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Two books to read: The Power of One and Mornings in Jenin

Posted Jan 11 2013 9:30am
I have two books I recently read that I recommend. Oh and by the way I read over 100,000 pages of just fun books in 2012 aka not the school books I had to read. And that was since March. Thanks Goodreads for tracking such statistics.
The Power of One by Bryce Courtenay


When I told my mom I was reading this book, she assumed I had already read it. It isn’t a new novel by any means and I read most books my mom reads and she read it years ago. But nope, I hadn’t read it. 
Here is a description from Amazon :
Screen Shot 2013-01-10 at 12.18.33 PM
I absolutely loved the character development of Peekay. The story is told from the point of view of Peekay as he grows up and understands more and more of the world around him. The author does an amazing job of telling the story first from the head of a 5-year-old and later from the head of a young adult. The novel is also full of history about South Africa. I don’t know about you, but school sorta cheated me out of the history of South Africa. There were times in the novel that made me stop and think. I liked this page so much I took a picture of it. The other characters are so complex. Especially Doc. Read it. 
 Mornings in Jenin by Susan Abulhawa 
This was another really good book. I was into from the beginning and flew through it.
Here is a description from AmazonScreen Shot 2013-01-10 at 12.11.27 PM
First of all, I am so painfully ignorant about Palestine and Israel. Painfully ignorant. I try, try, try to keep up with everything (I’m a news and policy junkie) but the truth is that I have a hard time following the news because, like South Africa, my education cheated me out of history on the Middle East. Unlike the book above, I didn’t particularly love any of the characters or the development of the characters in general. What I did love about this book was that it questioned the sense of normalcy. It is amazing to me, someone who never has been anywhere near a bomb, what can become normal in life. For the characters in this book, bombs were normal. Death was normal. Life went on during destruction. Babies were born (and killed), people fell in love, formal education happened. I also love how the author defines (and questions) the concept of family and home. Also made me remember that no matter what happens I have book my wonderful childhood and my education. Two things that never can be taken away.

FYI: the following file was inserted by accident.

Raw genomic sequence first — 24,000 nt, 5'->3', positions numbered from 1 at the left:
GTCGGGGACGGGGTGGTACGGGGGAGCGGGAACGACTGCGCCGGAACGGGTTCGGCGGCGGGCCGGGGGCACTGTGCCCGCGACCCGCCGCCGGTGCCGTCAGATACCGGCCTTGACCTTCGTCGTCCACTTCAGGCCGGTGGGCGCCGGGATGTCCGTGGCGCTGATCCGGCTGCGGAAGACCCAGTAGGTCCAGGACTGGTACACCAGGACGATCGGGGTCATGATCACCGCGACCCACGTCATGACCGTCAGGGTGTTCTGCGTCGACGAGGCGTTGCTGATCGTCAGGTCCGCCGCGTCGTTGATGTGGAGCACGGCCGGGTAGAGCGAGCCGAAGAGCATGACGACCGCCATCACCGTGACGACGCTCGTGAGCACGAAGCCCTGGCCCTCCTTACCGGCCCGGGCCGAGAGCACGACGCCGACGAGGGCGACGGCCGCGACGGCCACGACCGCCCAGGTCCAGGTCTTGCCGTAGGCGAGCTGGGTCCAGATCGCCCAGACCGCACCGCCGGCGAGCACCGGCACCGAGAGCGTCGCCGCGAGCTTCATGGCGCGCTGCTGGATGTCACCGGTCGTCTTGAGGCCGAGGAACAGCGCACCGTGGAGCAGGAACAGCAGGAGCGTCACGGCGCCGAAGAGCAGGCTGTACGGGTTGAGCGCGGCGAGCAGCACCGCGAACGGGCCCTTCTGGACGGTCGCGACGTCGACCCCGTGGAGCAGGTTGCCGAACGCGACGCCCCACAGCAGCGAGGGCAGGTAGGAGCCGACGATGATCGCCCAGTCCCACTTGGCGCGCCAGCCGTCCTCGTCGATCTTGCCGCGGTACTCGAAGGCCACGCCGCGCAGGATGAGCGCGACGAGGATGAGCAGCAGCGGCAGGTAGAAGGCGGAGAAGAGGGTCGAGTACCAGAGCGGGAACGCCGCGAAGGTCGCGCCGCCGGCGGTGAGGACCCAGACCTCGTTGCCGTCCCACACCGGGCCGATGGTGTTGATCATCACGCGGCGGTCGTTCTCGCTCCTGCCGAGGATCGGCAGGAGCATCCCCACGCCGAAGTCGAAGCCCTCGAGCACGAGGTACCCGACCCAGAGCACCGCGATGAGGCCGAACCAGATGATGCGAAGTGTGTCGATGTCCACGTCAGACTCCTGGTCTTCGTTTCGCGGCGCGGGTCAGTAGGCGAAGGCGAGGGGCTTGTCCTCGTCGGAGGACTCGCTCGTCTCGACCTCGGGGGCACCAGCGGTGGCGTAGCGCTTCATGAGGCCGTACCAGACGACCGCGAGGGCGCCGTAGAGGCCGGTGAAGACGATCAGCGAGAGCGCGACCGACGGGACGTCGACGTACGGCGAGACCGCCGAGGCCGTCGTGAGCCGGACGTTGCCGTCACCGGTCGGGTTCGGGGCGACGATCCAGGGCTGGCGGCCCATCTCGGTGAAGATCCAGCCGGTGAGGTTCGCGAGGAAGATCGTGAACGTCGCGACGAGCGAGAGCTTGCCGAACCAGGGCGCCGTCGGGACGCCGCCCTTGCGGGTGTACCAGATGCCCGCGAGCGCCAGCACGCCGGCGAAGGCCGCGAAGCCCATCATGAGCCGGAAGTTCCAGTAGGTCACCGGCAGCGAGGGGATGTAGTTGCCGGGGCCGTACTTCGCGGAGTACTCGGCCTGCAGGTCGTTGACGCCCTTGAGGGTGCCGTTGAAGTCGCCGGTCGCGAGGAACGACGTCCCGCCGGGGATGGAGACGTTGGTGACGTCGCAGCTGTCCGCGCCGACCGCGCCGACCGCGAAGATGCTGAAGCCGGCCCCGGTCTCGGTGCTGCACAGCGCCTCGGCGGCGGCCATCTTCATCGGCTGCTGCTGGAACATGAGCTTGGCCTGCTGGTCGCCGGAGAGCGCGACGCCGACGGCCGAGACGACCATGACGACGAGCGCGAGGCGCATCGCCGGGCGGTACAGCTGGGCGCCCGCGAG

Yup. Read this book too while you’re at it!
Have you read either of these books? What good books are you reading? Are you painfully ignorant about Palestine and Israel? 

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